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date: 22 February 2020

Ellis [Sharpe], Alexander J(ohn)locked

  • W.R. Thomas
  •  and J.J.K. Rhodes


(b Hoxton, London, June 14, 1814; d London, Oct 28, 1890). English philologist and mathematician. His surname was changed in recognition of a legacy from a relative named Ellis, which made possible a life of independent and active scholarship. He was educated at Shrewsbury, Eton and Cambridge, where he read mathematics and classics. At first a mathematician, he became an important philologist who did more than any other scholar to advance the scientific study of English pronunciation. Intrigued by the pitch of vocal sounds, he became a writer on scientific aspects of music. He was elected a Fellow of the Royal Society in 1864. His musical studies led to an English translation of Helmholtz’s Die Lehre von den Tonempfindungen; its second edition (London, 1885) contains an appendix consisting of a summary of Ellis’s own papers on musical scales, theory of harmony, temperament and pitch, added with Helmholtz’s approval. Ellis’s view of harmony and temperament is controversial because it derived from the idea that music has a discoverable scientific basis, but his essay, ‘On the History of Musical Pitch’ (...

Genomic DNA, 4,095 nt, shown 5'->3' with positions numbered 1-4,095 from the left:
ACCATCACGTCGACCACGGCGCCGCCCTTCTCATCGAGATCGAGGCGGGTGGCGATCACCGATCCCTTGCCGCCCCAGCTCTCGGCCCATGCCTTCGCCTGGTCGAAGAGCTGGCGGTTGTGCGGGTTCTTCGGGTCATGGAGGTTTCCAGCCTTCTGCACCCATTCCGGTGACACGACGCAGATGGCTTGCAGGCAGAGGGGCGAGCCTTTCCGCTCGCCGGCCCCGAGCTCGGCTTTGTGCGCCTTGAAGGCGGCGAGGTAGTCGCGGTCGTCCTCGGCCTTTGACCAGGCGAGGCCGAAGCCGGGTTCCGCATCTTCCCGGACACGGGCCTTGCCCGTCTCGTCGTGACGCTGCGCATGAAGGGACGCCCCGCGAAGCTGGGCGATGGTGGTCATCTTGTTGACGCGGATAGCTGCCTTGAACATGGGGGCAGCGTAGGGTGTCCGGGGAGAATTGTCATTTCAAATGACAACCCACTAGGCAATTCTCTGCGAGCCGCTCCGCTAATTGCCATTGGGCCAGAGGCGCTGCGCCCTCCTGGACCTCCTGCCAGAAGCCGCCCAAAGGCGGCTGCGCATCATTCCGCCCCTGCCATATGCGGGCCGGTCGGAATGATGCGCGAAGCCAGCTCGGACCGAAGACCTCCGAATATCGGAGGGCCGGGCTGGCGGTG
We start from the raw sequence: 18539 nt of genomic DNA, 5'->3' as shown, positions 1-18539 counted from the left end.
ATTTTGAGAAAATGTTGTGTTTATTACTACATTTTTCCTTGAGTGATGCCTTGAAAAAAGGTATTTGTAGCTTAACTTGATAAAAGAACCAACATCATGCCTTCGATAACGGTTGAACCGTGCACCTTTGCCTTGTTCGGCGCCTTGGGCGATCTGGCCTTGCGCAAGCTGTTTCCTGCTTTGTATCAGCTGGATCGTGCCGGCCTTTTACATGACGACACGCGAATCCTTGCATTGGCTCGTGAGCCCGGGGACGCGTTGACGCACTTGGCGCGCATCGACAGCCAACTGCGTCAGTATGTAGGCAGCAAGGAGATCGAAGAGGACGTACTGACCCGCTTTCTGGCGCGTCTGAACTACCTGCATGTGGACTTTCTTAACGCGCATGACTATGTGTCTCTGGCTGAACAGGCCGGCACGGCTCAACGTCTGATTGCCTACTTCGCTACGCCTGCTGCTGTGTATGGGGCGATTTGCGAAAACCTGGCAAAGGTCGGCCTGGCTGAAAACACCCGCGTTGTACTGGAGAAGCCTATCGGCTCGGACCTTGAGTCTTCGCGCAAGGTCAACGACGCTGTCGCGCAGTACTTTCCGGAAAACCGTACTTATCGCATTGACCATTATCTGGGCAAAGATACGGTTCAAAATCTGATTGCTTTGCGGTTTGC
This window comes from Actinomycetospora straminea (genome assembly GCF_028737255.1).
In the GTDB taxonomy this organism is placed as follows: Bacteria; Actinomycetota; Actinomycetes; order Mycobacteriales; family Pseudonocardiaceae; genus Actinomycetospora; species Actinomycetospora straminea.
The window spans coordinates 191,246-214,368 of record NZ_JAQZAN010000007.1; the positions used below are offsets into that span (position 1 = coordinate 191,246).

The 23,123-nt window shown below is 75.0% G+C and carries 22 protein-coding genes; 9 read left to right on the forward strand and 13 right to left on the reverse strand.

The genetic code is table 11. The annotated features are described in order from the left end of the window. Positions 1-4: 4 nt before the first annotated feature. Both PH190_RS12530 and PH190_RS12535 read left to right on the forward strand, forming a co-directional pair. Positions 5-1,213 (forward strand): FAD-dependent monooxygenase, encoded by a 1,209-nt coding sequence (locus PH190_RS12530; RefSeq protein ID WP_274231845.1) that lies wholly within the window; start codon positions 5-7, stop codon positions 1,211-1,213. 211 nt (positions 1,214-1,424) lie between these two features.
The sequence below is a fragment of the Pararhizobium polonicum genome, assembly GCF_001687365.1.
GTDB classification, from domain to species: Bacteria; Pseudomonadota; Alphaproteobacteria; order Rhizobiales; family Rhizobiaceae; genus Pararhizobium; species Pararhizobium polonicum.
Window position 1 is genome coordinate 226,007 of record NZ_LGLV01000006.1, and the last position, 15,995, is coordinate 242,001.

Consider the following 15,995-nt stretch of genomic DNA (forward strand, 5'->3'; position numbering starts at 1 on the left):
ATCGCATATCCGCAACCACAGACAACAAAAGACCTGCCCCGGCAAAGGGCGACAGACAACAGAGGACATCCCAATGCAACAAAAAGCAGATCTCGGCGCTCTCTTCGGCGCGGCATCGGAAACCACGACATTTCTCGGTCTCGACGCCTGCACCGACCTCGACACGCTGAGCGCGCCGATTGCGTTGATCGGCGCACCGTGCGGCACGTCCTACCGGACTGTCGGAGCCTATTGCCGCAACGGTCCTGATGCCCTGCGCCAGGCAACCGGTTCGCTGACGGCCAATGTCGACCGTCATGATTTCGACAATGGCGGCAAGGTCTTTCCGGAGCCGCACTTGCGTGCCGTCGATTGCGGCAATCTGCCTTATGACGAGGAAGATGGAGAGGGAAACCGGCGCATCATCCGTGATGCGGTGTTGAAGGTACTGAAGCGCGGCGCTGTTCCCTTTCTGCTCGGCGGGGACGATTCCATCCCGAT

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Proceedings of the Musical Association
Dictionary of National Biography (Oxford, 1885-1901, suppls., 1901-96)
London, British Library
Die Musik in Geschichte und Gegenwart